The stimulus for repeal came not from extra-parliamentary agitation but inside the Cabinet and Parliament as a result of the Irish crisis of 1845-6. The League can perhaps take credit for the conversion of the Whig leader in his ‘Edinburgh Letter’ of November 1845. However, it doubtful whether the same can be said of Peel’s decision. Peel had accepted the arguments in favour of free trade in the 1820s and by 1841 recognised that the Corn Laws eventually had to be repealed. The moves to free trade in the 1842 and 1845 budgets made the continuance of the Corn Laws increasingly untenable. Yet Peel did not announce his conversion to repeal until the end of 1845.

Peel may have not been prepared to repeal the Corn Laws if this could be seen as surrendering to external pressure but, by 1845, there were powerful practical arguments that repeal was in the national interest. The Corn Laws were designed to protect farmers against the corn surpluses, and hence cheap imports, of European producers. However, by the mid-1840s there was a widespread shortage of corn in Europe. Peel reasoned that British farmers had nothing to fear from repeal because there were no surpluses to flood the British market. The nation would benefit, the widespread criticism of the aristocracy would be removed and the land-owning classes were unlikely to suffer. This was too sophisticated for the Protectionists. Their case can be seen, in retrospect, as narrow but contemporaries did not have that advantage. For small landowners and tenant farmers, the most vocal supporters of protection, repeal meant ruin. Peel’s argument that free trade would offer new opportunities for efficient farmers made little impact.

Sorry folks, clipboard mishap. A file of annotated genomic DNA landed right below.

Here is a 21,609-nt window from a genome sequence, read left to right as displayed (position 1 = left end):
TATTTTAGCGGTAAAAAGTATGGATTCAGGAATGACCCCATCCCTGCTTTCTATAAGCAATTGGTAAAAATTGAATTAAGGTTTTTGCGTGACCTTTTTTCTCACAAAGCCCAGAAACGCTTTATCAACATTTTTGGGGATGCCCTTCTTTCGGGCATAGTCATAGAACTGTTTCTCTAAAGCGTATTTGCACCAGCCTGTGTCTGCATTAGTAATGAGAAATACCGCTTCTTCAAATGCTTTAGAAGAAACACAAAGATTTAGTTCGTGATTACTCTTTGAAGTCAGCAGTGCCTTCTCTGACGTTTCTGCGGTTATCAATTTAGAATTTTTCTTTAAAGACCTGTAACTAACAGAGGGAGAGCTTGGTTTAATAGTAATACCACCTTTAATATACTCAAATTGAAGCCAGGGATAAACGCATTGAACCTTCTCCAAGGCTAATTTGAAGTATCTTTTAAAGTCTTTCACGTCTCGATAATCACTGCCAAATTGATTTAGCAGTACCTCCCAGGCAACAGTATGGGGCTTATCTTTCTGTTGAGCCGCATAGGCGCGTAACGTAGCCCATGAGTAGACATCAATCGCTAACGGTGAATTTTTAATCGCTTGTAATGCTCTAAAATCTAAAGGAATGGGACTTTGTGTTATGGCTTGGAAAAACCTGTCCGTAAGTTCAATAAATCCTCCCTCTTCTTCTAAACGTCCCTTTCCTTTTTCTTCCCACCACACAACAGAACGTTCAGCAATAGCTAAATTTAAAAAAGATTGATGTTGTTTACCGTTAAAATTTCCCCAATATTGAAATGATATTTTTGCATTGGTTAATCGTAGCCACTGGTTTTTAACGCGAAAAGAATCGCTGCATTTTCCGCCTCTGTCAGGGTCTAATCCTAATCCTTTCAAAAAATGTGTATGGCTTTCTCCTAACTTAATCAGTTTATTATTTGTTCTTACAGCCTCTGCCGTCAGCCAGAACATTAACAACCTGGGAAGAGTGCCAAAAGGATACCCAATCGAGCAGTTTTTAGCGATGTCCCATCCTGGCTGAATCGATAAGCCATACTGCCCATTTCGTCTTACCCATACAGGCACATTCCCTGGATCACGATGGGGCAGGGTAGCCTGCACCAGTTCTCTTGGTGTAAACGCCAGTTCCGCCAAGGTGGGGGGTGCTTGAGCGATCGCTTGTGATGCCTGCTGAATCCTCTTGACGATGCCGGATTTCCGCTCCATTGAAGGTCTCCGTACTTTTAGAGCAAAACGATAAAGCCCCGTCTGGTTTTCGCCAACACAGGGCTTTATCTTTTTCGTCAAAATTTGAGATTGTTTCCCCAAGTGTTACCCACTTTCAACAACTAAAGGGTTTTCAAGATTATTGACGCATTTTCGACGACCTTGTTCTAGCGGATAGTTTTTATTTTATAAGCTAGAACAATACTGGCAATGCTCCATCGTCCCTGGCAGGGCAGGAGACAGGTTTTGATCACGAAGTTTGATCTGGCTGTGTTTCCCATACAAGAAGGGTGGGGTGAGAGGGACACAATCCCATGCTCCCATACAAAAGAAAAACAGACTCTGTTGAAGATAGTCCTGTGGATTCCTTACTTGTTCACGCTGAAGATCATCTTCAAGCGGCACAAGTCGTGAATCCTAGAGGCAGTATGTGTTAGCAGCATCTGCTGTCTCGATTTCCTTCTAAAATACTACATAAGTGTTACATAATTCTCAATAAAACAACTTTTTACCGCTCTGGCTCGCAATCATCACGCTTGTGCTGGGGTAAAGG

He had come to the conclusion that the Corn Laws could not be defended before the Irish crisis but for reasons which were more complex than the League’s. He saw the Corn Laws as divisive and that retreat by the aristocracy was necessary. But it was an ordered, strategic retreat, a sacrifice in order to keep intact the main strongholds of aristocratic power made by a Prime Minister and Parliament and not as the result of an electoral contest or ‘pressure from without’. Peel’s first reading of the repeal legislation reflects the competing arguments for repeal in the 1846 debates. Peel argued that the principle of free trade was welfare-enhancing because it would:

  • Allow Britain to retain its pre-eminence in world trade (thereby staving off foreign competition).
  • Be a winning strategy, regardless of whether or not other countries reciprocated with lower duties.
  • Not result in a loss to public revenue, as the trade and industrial prosperity combined with the new income tax would offset the lost income from duties.